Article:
Reconceptualising mathematics and science teacher education programs


  • David Hoxley La Trobe University
  • Michelle Livett University of Melbourne
  • Cristina Varsavsky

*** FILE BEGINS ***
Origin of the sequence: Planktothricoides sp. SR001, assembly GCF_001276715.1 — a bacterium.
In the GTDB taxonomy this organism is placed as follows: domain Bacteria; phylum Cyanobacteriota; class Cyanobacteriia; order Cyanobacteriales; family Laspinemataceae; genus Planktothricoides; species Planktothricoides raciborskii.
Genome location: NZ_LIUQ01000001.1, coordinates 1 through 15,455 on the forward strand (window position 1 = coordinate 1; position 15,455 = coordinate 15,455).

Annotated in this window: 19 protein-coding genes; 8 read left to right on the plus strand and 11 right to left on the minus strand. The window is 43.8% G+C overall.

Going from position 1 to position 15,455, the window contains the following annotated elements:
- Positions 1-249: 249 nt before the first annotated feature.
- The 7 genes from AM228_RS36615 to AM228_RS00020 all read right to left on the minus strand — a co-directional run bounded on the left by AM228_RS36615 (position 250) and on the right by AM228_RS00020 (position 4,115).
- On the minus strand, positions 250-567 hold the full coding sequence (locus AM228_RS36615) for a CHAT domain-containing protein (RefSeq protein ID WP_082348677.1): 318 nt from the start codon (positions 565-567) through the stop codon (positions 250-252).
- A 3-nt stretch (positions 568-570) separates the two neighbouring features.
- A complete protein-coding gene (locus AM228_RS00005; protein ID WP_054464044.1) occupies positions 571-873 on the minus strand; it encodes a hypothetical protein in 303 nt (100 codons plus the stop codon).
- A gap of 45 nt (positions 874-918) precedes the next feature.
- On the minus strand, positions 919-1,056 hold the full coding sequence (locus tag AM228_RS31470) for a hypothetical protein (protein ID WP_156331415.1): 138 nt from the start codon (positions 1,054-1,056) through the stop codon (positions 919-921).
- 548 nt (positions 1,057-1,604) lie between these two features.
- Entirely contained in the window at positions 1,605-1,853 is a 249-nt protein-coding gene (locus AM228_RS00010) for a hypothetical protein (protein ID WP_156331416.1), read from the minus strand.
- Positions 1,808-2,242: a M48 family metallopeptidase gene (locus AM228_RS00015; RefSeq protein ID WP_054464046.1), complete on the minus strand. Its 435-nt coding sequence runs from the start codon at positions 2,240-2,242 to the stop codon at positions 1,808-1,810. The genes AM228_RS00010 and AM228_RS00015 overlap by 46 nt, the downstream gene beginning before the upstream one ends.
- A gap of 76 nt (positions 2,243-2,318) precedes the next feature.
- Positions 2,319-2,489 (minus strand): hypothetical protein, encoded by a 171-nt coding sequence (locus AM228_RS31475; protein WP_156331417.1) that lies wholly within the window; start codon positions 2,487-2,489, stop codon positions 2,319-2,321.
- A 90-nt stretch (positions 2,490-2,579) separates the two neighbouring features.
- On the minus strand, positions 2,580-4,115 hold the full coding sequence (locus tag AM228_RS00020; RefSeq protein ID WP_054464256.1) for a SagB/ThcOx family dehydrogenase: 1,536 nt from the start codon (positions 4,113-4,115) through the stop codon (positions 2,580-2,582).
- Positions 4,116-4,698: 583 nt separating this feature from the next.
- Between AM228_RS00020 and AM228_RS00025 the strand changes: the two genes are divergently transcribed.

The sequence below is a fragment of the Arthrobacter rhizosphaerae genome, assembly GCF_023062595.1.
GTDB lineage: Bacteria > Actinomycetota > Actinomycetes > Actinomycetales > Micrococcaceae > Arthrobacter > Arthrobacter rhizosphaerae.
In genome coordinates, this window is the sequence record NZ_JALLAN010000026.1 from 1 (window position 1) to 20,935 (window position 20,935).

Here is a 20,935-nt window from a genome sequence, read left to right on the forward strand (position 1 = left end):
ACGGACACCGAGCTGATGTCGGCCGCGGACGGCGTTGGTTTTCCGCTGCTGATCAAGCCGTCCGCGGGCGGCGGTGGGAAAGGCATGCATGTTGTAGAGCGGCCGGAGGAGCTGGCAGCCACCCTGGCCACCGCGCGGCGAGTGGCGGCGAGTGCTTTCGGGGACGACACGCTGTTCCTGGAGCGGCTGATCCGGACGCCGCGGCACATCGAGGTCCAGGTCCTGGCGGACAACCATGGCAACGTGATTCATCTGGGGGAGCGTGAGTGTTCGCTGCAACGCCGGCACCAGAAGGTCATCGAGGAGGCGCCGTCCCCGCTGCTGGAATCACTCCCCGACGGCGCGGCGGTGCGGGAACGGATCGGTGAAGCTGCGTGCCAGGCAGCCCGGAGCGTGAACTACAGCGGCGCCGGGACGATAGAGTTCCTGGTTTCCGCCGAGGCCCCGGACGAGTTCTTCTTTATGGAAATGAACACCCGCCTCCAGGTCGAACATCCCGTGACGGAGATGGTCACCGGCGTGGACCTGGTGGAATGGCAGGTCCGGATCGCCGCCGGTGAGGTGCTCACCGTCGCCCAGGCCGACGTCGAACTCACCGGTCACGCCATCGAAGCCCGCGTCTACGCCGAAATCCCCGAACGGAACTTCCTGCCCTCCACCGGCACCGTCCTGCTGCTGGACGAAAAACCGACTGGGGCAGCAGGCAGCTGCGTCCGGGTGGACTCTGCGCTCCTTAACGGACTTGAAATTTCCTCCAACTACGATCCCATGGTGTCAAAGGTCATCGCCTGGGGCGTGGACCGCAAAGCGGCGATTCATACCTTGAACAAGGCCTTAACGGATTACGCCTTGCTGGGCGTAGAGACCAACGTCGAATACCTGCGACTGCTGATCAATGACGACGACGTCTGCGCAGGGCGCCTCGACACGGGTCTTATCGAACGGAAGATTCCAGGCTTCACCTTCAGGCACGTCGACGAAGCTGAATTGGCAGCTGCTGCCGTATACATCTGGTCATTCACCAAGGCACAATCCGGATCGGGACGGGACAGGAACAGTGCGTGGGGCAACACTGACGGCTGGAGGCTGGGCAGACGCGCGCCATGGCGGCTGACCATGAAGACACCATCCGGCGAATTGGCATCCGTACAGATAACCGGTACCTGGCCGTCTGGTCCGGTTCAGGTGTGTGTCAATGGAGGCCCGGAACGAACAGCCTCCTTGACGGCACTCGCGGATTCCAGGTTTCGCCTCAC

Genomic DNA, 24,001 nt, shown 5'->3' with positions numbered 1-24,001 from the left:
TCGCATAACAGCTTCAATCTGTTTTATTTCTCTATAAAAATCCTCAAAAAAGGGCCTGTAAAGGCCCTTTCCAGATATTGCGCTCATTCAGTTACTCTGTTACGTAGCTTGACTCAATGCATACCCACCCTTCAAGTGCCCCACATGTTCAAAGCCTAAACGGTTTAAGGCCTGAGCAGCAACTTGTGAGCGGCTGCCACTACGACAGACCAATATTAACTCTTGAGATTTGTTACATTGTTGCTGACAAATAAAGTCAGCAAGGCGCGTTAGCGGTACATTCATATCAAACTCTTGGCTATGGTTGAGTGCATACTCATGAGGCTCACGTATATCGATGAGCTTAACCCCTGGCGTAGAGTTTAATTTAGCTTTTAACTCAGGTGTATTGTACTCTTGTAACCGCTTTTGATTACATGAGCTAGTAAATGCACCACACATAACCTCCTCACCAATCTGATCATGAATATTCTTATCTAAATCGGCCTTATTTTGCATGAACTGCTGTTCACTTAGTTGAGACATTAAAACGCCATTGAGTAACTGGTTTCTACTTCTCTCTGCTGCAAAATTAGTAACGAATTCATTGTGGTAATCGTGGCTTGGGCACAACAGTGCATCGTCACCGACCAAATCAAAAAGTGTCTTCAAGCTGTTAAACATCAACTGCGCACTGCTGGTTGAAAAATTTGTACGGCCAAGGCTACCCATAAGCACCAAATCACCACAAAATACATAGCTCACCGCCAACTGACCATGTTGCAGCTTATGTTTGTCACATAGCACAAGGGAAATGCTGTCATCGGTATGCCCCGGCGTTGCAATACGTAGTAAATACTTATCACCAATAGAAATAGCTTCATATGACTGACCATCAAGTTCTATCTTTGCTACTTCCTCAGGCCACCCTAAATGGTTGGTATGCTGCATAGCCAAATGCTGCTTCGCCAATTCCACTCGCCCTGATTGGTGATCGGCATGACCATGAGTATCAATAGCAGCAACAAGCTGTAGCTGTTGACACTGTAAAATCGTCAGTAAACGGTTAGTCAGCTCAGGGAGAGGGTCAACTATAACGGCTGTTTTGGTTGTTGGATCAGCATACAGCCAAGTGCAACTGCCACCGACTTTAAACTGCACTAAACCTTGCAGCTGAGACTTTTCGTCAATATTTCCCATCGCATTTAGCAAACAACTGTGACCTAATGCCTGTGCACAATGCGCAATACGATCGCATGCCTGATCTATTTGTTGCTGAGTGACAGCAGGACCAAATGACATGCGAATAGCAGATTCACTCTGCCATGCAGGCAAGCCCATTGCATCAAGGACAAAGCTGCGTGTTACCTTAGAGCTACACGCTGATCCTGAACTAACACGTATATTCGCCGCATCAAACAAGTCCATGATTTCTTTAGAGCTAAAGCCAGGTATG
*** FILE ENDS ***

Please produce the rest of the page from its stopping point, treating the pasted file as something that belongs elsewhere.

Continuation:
BACKGROUND Reconceptualising Mathematics and Science Teacher Education Programs (ReMSTEP) is a project established under the Enhancing the Training of Mathematics and Science Teachers Programme of the Office of Learning and Teaching (OLT). The OLT programme was established in 2013 in response to recommendations made by Australia’s Chief Scientist, Professor Ian Chubb, in his 2012 report Mathematics, Engineering and Science: in the national interest (Chubb, Findlay, Du, Burmester and Kusa 2012). The projects funded in this programme focus on new strategies in pre-service teacher education to improve the quality of teaching of science and mathematics. Some observers of the Science, Technology, Engineering and Mathematics (STEM) education sector, as highlighted in the 2012 report, perceive a lack of transfer from contemporary science research practice to current pre-service teacher preparation. DESCRIPTION OF THE PROJECT ReMSTEP is a three-year collaboration between the University of Melbourne, Deakin University, La Trobe University and Monash University, fostering partnerships between educators and researchers in education, science and mathematics from each institution. These partners are developing new teacher education programmes and practices that align contemporary approaches to STEM (particularly science as practised) with engaging teaching and learning methods. At ReMSTEP’s core is the development of new and enhanced science and mathematics subjects at university where a wider range of student pathways develop pedagogical skills and understanding of contemporary science and mathematics. These pathways are built upon collaborative relationships between universities, faculties, specialist science and maths centres, and linked schools. The partnerships aim to drive major improvements in the quality of mathematics and science learning and teaching by creating programs where undergraduate STEM students and pre-service teachers work collaboratively to create new learning materials, units of study and expertise in inquiry-based classroom practices. PROJECT METHODS AND OUTCOMES The following project activities exemplify particular facets of the ReMSTEP program involving the collaborations described above: • the enhancement of the expertise of metropolitan, rural and regional pre-service K-6 teachers in science content and the pedagogies of ‘learning by doing’, with the involvement of science, mathematics and education staff in collaborative curriculum design and co-teaching; • development of new degree pathways, e.g. primary science and mathematics specialisations, new science/education double degree programs and science students gaining school experience within their science degrees; • collaborations between the universities and specialist science centres (e.g. Gene Technology access Centre, Quantum Victoria, Melbourne Museum) to develop pre-service teachers’ curriculum development skills in the context of current science and mathematics research projects (e.g. the bionic eye); • links between scientists in specialist research labs and institutes and pre-service teachers within teacher education programmes; and • involvement of science undergraduates and pre-service teachers in existing projects involving outreach to critically evaluate the processes of engagement and inquiry involved. These common facets reflect collaborations across institutions and faculties of science and education which are in themselves important and explicit objectives of the ReMSTEP project.